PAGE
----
It was recently reported that about one-third of people who had been infected with COVID report suffering from long COVID:
- Some 37% of people experienced at least one symptom lasting 12 weeks or more
- Almost 15% said they had three or more symptoms for at least 12 weeks
- Long-term problems were more common in women, and with increasing age
- Higher weight, smoking, lower incomes, having a chronic illness, and having been hospitalized with Covid were linked to a higher chance of experiencing long-lasting symptoms
- Tiredness was one of the most common symptoms, and in people who were severely ill with Covid, shortness of breath was a dominant long-lasting symptom
These are worrying figures indeed. Common symptoms of ‘long COVID’ include persistent breathlessness, fatigue, and cough; less common symptoms are chest pain, palpitations, neurological and cognitive deficits, rashes, and gastrointestinal dysfunction. Several research papers describe abnormalities confirming pathophysiological damage ranging from abnormal blood tests to organ damage seen on MRI imaging or in postmortem findings.
Yes, there are good reasons to be worried. Yet others might see this situation as an opportunity. One does not need to be clairvoyant to predict that, in so-called alternative medicine (SCAM), long-COVID will be the next big thing. Whenever there is a new, common, difficult-to-treat condition, SCAM practitioners and SCAM entrepreneurs fall over themselves claiming that their therapy is the solution. Gwyneth Paltrow’s bizarre was one of the first with her methods of easing long Covid symptoms. The Hollywood star and snake oil saleswoman said she had embarked on a “keto and plant-based” regime on the advice of an alternative medicine doctor. And, of course, it did her a world of good … Gwyneth approves of anything that is alternative.
On Medline, we already find an abundance of articles such as this one:
There is currently no drug or therapy that can cure the coronavirus disease 2019 (COVID-19), which is highly contagious and can be life-threatening in severe cases. Therefore, seeking potential effective therapies is an urgent task. An older female at the Leishenshan Hospital in Wuhan, China, with a severe case of COVID-19 with significant shortness of breath and decrease in peripheral oxygen saturation (SpO2), was treated using manual acupuncture and Chinese herbal medicine granule formula Fuzheng Rescue Lung with Xuebijing Injection in addition to standard care. The patient’s breath rate, SpO2, heart rate, ratio of neutrophil/lymphocyte (NLR), ratio of monocyte/lymphocyte (MLR), C-reactive protein (CRP), and chest computed tomography were monitored. Acupuncture significantly improved the patient’s breathing function, increased SpO2, and decreased her heart rate. Chinese herbal medicine might make the effect of acupuncture more stable; the use of herbal medicine also seemed to accelerate the absorption of lung infection lesions when its dosage was increased. The combination of acupuncture and herbs decreased NLR from 14.14 to 5.83, MLR from 1.15 to 0.33 and CRP from 15.25 to 6.01 mg/L. These results indicate that acupuncture and Chinese herbal medicine, as adjuvants to standard care, might achieve better results in treating severe cases of COVID-19.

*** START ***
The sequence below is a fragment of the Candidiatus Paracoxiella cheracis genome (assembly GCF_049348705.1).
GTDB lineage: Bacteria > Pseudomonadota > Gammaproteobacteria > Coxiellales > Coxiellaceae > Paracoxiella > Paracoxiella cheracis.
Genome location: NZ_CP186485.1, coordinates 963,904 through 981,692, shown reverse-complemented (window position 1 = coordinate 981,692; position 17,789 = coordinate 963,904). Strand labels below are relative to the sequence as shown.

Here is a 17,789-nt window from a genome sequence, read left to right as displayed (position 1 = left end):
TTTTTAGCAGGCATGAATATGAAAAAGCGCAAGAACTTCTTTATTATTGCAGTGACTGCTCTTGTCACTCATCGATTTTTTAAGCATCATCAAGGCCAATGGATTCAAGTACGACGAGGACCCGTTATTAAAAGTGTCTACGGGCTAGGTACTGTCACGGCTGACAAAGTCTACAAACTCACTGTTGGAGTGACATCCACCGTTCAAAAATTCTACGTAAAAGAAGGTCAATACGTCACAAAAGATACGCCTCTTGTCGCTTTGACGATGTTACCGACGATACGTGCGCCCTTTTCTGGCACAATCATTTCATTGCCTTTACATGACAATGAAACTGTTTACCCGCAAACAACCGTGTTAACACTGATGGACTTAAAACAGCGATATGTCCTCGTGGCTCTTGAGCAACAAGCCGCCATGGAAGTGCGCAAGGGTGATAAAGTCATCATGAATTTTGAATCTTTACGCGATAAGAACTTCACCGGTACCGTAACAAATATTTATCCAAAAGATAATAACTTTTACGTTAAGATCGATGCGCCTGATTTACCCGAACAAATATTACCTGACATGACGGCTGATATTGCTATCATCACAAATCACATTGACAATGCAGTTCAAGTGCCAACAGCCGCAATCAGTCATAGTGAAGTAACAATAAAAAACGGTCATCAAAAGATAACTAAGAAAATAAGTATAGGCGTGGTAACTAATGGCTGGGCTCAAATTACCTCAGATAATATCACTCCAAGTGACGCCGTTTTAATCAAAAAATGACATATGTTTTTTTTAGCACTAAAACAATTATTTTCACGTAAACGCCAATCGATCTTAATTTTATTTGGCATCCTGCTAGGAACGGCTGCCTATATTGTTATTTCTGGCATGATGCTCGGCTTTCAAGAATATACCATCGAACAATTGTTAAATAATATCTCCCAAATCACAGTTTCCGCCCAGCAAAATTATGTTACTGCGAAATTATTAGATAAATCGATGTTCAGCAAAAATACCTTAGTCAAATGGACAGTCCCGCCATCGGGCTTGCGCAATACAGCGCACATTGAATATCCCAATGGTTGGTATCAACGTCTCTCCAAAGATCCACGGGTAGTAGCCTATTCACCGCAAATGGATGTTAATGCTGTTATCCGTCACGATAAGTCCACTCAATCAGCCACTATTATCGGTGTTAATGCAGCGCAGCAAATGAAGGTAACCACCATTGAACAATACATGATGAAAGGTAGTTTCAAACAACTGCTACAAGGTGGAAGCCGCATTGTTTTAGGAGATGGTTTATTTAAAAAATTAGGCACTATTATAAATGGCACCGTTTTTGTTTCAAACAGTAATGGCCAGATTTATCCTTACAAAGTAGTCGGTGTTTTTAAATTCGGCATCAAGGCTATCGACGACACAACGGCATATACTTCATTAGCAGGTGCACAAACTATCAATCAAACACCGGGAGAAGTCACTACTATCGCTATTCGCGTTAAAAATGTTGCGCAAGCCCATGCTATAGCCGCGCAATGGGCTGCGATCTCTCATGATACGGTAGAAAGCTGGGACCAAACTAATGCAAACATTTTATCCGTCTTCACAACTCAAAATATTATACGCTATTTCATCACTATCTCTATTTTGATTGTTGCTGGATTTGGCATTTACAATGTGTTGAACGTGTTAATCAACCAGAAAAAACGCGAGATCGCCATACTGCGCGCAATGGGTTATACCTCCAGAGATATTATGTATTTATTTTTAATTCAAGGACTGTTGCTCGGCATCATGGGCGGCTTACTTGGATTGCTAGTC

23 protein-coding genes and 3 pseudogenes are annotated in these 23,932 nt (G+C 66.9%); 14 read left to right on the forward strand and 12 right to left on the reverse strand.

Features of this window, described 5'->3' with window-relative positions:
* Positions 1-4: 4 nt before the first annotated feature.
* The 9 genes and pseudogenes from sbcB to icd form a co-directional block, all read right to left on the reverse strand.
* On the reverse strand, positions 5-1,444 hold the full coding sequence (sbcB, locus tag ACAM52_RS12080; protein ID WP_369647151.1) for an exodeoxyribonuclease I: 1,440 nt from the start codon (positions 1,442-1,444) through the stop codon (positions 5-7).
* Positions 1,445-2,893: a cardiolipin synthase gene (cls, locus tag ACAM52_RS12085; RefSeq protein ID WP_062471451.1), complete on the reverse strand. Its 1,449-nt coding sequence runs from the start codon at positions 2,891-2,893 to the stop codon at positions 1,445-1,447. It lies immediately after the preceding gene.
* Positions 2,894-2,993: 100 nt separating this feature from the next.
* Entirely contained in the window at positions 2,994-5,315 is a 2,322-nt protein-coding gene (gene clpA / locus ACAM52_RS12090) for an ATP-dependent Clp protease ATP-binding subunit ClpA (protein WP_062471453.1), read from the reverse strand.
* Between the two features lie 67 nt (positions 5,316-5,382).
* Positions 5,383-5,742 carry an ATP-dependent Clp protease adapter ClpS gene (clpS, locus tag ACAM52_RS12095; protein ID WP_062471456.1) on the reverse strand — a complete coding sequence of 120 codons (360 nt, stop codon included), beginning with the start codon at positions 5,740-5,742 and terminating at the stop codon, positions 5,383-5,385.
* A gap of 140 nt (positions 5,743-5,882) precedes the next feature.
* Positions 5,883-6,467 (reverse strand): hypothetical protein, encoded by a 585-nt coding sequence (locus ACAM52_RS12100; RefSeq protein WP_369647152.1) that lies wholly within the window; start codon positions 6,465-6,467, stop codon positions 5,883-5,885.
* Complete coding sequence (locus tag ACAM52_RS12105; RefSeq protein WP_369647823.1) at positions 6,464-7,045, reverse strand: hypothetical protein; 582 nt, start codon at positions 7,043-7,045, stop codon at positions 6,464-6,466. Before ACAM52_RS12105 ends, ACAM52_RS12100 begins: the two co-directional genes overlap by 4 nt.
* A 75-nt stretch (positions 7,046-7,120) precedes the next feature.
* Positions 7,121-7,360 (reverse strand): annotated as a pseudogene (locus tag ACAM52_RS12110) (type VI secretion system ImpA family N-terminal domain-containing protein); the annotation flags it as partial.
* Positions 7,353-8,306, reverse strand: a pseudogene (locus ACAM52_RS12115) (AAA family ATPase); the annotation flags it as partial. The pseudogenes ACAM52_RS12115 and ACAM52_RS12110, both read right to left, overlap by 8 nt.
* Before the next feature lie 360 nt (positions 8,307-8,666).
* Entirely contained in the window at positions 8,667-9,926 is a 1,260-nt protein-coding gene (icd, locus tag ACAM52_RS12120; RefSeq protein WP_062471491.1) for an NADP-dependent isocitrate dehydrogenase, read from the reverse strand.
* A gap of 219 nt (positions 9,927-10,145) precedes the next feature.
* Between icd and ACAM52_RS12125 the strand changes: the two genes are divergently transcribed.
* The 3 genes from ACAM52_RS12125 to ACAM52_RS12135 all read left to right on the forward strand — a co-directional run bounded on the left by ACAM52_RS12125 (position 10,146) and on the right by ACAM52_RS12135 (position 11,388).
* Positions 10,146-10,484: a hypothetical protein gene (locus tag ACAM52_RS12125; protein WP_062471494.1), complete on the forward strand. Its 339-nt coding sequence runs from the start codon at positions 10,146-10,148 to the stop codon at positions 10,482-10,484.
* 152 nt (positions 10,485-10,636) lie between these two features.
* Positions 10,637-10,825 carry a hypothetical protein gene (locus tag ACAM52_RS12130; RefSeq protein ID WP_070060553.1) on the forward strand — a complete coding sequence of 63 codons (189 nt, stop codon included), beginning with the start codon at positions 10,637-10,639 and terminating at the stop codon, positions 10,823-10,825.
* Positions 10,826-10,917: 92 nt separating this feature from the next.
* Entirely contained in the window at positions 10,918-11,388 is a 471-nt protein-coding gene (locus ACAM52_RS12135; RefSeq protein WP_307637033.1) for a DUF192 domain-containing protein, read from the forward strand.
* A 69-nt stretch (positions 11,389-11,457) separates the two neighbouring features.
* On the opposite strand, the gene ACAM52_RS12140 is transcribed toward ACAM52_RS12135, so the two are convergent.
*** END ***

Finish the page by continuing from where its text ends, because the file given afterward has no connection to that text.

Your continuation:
A telephone survey included 495 COVID patients in India. 26% of them said they had people used 161 SCAM products and home remedies during and after COVID infections. More than half of the participants (59.6%) among them had consumed Ayurvedic Kadha. Many respondents consumed more than one SCAM product or home remedy.
A recent review evaluated the effect of SCAM on COVID patients. A total of 14 studies performed on 972 COVID patients were included. The results suggested that different SCAM interventions (acupuncture, Traditional Chinese medicine [TCM], relaxation, Qigong) significantly improved various psychological symptoms (depression, anxiety, stress, sleep quality, negative emotions, quality of life) and physical symptoms (inflammatory factors, physical activity, chest pain, and respiratory function) of COVID patients. The authors concluded that various SCAM interventions have a positive effect on improving the various dimensions of coronavirus disease but since there are few studies in this regard, further studies using different CAM approaches are recommended.
This conclusion is, of course, pure wishful thinking; the available evidence is in fact more than flimsy, and claims of effectiveness are not justified. But will this stop SCAM enthusiasts to make such claims? I fear not. My prediction is that, as this homeopath already indicated, they will see COVID as an opportunity: For homeopathy, shunned during its 200 years of existence by conventional medicine, this outbreak is a key opportunity to show potentially the contribution it can make in treating COVID-19 patients.